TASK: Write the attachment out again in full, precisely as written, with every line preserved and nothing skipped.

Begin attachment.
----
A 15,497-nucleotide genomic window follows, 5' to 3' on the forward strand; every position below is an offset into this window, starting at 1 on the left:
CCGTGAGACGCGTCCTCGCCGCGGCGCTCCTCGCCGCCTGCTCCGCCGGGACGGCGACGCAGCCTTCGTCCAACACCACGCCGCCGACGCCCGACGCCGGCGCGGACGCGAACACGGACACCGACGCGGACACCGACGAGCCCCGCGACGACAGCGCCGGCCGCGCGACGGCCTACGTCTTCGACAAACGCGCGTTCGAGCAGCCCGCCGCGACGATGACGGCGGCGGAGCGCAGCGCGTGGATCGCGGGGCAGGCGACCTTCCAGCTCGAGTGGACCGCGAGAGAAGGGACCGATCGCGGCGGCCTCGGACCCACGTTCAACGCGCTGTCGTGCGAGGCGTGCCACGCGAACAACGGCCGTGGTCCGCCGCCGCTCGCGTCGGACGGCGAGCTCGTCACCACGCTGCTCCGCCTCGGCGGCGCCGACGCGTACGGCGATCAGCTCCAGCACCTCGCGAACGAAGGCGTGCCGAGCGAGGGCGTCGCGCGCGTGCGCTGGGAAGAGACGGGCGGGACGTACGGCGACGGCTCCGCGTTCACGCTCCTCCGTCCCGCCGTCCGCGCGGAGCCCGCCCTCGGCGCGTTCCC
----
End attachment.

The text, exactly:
A 15,497-nucleotide genomic window follows, 5' to 3' on the forward strand; every position below is an offset into this window, starting at 1 on the left:
CCGTGAGACGCGTCCTCGCCGCGGCGCTCCTCGCCGCCTGCTCCGCCGGGACGGCGACGCAGCCTTCGTCCAACACCACGCCGCCGACGCCCGACGCCGGCGCGGACGCGAACACGGACACCGACGCGGACACCGACGAGCCCCGCGACGACAGCGCCGGCCGCGCGACGGCCTACGTCTTCGACAAACGCGCGTTCGAGCAGCCCGCCGCGACGATGACGGCGGCGGAGCGCAGCGCGTGGATCGCGGGGCAGGCGACCTTCCAGCTCGAGTGGACCGCGAGAGAAGGGACCGATCGCGGCGGCCTCGGACCCACGTTCAACGCGCTGTCGTGCGAGGCGTGCCACGCGAACAACGGCCGTGGTCCGCCGCCGCTCGCGTCGGACGGCGAGCTCGTCACCACGCTGCTCCGCCTCGGCGGCGCCGACGCGTACGGCGATCAGCTCCAGCACCTCGCGAACGAAGGCGTGCCGAGCGAGGGCGTCGCGCGCGTGCGCTGGGAAGAGACGGGCGGGACGTACGGCGACGGCTCCGCGTTCACGCTCCTCCGTCCCGCCGTCCGCGCGGAGCCCGCCCTCGGCGCGTTCCC